Amanda Waller

We find out that Amanda Waller was the one who took Oliver from the Island to Hong Kong, and we also find out that she was the Bigger Bad who hired Fyers to take out that airplane; not to stage an international incident, as Fyers claimed, but to kill China White, a minor villain who apparently she thought was important enough to risk an international incident to kill. We also see Waller telling Ollie to torture people for information, which was pretty sketchy. She acted basically like a villain in the few times she showed up.

But you know what? That’d at least be interesting, having Waller as a villain. Instead, she walks on screen to boss people around to immoral things for global security then strolls out, having relatively little effect on the story. And one of her final scenes has her wounded after General Shrieve attacked, making her look pretty helpless, which I don’t think is something that should ever be used to describe Amanda Waller.

Barry Allen/The Flash

Next to Oliver, Barry was a breath of fresh air. He’s genuinely likable, and not broody or hard to get along with like Oliver is. But more than that, when he came in the story just felt like it was more fun, even when it was downright silly or weird. I liked Barry in his own show, and I like him in this one.

I did like how sometimes he’d talk to Oliver and show him that he doesn’t have to be the violent angsty vigilante, and how that seemed to take hold on Ollie, despite Ollie usually being the one to mentor Barry. I liked their friendship whenever it came up, so I’m hoping he’ll pop up every now and again in the next season.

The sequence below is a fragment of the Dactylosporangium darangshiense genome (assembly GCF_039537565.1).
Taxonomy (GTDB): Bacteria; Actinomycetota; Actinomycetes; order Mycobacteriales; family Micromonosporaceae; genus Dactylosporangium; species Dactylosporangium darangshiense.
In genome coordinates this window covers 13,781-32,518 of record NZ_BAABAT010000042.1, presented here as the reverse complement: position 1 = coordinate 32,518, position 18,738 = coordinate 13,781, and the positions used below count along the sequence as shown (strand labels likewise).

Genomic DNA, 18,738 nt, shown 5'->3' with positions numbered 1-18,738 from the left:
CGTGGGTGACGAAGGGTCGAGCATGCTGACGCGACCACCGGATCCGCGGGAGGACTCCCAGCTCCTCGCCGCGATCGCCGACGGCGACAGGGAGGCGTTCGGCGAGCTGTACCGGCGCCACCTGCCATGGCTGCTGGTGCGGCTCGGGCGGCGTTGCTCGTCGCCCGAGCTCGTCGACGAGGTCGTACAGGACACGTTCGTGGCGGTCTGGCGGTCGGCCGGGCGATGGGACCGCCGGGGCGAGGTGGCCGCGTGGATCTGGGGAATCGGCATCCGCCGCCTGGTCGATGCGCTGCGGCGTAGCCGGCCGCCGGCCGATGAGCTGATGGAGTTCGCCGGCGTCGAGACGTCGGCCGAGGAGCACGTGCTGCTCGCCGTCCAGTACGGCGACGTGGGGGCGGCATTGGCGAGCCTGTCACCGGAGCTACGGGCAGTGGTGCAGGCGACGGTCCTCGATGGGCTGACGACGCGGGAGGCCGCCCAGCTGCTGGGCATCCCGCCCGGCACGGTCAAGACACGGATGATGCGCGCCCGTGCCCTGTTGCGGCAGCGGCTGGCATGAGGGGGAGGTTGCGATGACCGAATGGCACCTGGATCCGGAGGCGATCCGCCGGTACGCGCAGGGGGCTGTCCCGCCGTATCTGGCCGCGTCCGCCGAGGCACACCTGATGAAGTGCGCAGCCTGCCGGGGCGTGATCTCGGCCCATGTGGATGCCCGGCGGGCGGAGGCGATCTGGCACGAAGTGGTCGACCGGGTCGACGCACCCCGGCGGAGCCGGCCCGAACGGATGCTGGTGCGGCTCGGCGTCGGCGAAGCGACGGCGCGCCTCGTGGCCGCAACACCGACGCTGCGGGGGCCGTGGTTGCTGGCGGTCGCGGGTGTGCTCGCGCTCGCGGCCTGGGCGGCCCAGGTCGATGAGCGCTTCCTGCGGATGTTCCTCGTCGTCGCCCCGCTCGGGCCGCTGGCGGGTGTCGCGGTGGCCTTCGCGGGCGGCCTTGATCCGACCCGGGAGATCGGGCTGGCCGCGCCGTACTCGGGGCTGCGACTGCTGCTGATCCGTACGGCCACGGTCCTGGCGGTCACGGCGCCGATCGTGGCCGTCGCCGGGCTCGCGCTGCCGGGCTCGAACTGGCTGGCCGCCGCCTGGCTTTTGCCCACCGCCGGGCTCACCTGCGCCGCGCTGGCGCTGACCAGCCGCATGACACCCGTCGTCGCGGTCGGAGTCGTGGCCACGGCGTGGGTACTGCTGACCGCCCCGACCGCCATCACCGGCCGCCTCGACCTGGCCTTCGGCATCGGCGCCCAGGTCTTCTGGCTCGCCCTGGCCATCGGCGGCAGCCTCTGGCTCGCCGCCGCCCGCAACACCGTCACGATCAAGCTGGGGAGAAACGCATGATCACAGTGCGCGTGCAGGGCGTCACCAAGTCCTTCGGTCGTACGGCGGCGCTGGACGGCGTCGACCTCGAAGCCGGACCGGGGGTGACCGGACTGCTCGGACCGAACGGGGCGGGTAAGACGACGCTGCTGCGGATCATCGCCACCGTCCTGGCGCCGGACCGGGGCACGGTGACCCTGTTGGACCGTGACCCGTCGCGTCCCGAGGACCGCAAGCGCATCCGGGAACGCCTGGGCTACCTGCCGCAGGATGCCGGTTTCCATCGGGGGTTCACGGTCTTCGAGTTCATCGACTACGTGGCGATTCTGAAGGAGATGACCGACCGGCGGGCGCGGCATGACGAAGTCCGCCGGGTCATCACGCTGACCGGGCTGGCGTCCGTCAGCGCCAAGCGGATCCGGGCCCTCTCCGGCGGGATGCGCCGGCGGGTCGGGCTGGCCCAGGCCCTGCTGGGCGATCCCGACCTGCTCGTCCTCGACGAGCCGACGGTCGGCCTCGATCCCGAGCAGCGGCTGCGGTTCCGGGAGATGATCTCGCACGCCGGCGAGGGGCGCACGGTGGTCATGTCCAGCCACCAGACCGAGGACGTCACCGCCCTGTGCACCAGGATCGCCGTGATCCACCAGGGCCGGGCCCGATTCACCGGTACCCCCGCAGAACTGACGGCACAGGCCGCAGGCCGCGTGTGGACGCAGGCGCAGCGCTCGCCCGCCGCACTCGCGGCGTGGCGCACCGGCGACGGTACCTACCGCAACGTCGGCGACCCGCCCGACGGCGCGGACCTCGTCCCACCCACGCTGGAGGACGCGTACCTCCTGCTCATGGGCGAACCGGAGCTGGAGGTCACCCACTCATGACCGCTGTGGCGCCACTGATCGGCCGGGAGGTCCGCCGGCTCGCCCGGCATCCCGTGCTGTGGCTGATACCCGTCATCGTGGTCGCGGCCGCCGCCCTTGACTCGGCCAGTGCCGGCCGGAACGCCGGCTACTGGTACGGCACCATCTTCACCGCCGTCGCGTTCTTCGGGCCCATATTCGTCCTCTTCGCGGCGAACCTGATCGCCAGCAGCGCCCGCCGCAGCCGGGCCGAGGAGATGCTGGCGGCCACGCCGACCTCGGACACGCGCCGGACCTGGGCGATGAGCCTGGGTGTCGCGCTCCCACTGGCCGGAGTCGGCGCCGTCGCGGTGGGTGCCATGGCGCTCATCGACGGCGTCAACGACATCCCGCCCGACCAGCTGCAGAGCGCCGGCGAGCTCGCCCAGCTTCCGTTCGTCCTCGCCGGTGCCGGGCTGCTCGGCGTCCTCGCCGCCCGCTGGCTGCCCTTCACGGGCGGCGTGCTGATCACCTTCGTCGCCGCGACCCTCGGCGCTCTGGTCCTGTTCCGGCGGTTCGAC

Floyd Lawton/Deadshot


Well maybe. He dies in an explosion, so if the writers tried hard enough, they could work a way around it, but rumor has it that DC Entertainment demanded it so that the character wouldn’t be confused with the version in the upcoming Suicide Squad film in which he’s played by Will Smith (see a running theme here?).

But yeah, he only gets one episode this season, in which we get his sympathetic backstory as a war veteran with PTSD. Then he gets killed. Which is a shame, because we still don’t know why he killed Diggle’s brother (other than HIVE hired him to do it and he didn’t ask questions) and he was an interesting character that added to the dynamic of the Suicide Squad. I’m pretty bummed that he’s dead.